Specters of Malcolm X and Martin Luther King Haunt US During George Floyd Protests

The philosophical clash between two titanic figures — Malcolm X and Martin Luther King — over the nature of social change for the black rights movement recurred during George Floyd protests.

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Protesters gather in Washington, D.C., to demand justice for George Floyd in this June photo. (Photo Credit: USA Today)

King and George Floyd Protests

Appalled by the burning and rioting in her city by some fringe elements sneaked into the ranks of the peaceful protesters, Atlanta’s female mayor cited Martin Luther King Jr. to induce calm and common sense.

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Protesters burn a police vehicle in Atlanta. (Photo Credit: Associated Press)
Martin Luther King Jr. speaks in front of the Lincoln Memorial in 1963.

‘No Justice, No Peace’

“No Justice, No Peace” has become the defining slogan of the protesters across the nation after the killing of George Floyd. If anything, it is this message that came closer to the essence of Malcolm’s trademark strategy to accomplish the rights of the black people ‘by any means necessary.’ His unapologetic stance, in stark contrast to King’s peaceful achievement of the desegregation in American society, earned Malcolm his idiosyncratic identity.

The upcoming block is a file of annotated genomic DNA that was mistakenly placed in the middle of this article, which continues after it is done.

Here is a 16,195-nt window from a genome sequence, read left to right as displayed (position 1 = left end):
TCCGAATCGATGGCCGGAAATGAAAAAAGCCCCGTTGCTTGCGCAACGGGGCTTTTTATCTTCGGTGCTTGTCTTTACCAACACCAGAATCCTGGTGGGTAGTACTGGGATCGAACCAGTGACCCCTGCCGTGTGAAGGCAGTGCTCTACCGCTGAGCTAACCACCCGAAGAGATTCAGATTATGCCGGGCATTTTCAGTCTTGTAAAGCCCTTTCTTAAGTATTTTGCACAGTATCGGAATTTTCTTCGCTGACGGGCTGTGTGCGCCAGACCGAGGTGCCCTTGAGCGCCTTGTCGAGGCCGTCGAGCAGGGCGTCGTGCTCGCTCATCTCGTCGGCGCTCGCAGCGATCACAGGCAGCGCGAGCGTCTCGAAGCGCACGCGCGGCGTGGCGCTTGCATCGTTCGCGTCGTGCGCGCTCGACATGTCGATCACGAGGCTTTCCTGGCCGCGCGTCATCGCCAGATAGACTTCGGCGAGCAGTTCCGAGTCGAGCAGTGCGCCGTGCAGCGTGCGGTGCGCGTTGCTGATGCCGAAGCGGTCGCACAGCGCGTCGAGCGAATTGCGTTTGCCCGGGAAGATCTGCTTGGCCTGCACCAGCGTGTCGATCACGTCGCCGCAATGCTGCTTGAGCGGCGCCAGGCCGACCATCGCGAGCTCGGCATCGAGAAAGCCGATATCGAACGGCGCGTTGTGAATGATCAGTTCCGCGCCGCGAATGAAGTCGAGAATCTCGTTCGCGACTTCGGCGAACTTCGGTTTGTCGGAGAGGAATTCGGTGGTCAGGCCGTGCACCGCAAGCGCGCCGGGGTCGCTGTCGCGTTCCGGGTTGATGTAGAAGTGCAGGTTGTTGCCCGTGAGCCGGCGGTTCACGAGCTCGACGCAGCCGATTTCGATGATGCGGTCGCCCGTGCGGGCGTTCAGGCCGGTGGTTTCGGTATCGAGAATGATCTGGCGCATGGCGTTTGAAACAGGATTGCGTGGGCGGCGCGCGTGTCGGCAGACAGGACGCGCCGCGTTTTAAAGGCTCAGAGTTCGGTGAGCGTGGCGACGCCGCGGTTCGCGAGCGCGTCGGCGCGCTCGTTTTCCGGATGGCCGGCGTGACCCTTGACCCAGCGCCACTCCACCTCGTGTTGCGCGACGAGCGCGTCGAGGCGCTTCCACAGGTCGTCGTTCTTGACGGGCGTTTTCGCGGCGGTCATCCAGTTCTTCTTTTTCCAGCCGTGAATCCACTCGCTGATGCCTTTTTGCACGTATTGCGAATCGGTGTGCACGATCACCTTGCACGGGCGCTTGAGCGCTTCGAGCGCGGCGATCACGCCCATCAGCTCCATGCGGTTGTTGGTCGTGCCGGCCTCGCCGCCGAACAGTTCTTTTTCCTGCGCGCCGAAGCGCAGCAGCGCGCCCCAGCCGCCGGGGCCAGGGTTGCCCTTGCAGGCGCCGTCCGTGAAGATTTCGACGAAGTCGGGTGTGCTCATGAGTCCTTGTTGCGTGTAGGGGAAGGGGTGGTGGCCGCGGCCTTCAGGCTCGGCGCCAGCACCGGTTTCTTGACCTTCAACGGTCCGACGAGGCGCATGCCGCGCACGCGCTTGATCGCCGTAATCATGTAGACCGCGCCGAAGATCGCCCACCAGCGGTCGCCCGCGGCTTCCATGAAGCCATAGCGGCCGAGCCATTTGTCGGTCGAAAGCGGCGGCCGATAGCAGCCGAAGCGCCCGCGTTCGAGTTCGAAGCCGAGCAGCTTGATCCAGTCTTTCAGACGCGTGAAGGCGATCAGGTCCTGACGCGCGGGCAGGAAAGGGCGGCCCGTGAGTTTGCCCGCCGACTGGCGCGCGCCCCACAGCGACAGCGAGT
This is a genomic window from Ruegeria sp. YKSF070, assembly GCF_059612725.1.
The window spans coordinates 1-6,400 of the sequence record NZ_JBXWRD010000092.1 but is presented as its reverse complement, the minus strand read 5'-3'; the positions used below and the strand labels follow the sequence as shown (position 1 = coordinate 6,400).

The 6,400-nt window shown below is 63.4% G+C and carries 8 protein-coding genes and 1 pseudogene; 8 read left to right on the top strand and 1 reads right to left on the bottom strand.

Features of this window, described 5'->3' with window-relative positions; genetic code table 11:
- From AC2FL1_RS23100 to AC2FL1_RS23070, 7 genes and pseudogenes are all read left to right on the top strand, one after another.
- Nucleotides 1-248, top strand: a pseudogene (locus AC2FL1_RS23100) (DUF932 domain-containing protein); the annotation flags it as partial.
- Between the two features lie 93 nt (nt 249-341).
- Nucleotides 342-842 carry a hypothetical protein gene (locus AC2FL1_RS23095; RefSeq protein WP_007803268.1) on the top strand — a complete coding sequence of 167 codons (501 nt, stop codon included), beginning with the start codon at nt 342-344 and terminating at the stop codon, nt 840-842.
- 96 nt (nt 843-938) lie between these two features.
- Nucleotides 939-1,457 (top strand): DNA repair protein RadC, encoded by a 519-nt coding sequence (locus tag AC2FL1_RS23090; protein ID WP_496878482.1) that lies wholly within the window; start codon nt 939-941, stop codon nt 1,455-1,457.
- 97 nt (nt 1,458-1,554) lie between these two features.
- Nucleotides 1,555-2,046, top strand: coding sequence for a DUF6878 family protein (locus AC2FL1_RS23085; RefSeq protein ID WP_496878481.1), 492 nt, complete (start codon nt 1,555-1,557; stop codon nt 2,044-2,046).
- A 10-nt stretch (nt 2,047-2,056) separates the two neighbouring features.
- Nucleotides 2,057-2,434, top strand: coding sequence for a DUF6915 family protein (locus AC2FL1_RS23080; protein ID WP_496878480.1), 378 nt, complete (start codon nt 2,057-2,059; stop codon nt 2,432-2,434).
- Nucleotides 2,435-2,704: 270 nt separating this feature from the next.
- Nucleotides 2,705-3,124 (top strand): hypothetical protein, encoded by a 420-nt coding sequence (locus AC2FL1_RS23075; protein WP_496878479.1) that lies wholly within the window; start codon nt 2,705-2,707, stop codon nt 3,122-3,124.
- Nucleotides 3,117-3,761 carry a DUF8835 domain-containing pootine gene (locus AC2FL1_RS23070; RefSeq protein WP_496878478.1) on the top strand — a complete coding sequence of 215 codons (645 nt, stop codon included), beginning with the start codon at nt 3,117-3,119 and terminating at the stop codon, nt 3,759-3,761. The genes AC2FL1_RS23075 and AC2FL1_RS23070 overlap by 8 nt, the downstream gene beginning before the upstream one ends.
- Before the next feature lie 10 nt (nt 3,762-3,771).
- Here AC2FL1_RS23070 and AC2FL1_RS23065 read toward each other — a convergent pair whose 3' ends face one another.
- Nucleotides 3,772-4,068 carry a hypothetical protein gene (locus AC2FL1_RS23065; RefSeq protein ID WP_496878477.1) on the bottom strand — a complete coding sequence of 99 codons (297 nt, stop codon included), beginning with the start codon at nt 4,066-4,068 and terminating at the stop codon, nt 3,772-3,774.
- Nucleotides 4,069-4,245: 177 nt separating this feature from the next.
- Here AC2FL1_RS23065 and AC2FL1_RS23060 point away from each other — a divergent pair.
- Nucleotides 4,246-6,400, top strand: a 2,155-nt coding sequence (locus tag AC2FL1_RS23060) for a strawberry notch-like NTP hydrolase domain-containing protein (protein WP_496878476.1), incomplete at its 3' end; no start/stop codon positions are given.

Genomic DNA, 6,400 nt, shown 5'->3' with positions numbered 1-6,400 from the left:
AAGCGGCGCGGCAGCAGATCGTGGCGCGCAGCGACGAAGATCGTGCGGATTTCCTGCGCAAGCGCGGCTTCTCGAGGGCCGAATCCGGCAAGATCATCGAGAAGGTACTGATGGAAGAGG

Malcolm X delivers his seminal speech in 1964.
A short New York Times documentary reconstructs the last moments of George Floyd.

Malcolm X’s Legacy

Malcolm X’s ghost has never dissipated since his death; even after Obama’s election to the White House, something that was regarded to be the realization of King’s dream, and the apogee of the black rights movement.

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Martin Luther King Jr. (L) and Malcolm X are seen together — in their only meeting — in Capitol Hill in 1964. (Photo Credit: Library of Congress)


Many saw Obama’s election as the repudiation of Malcolm’s vision of America and the confirmation of King Jr.’s dream. But this reductionist reading is too simplified and rests on a false dichotomy. The truth is more complicated.

Virginia-based journalist and writer. Politics, culture, art, and technology. American political affairs, Turkey, the MidEast, and beyond. Twitter: @abyasun

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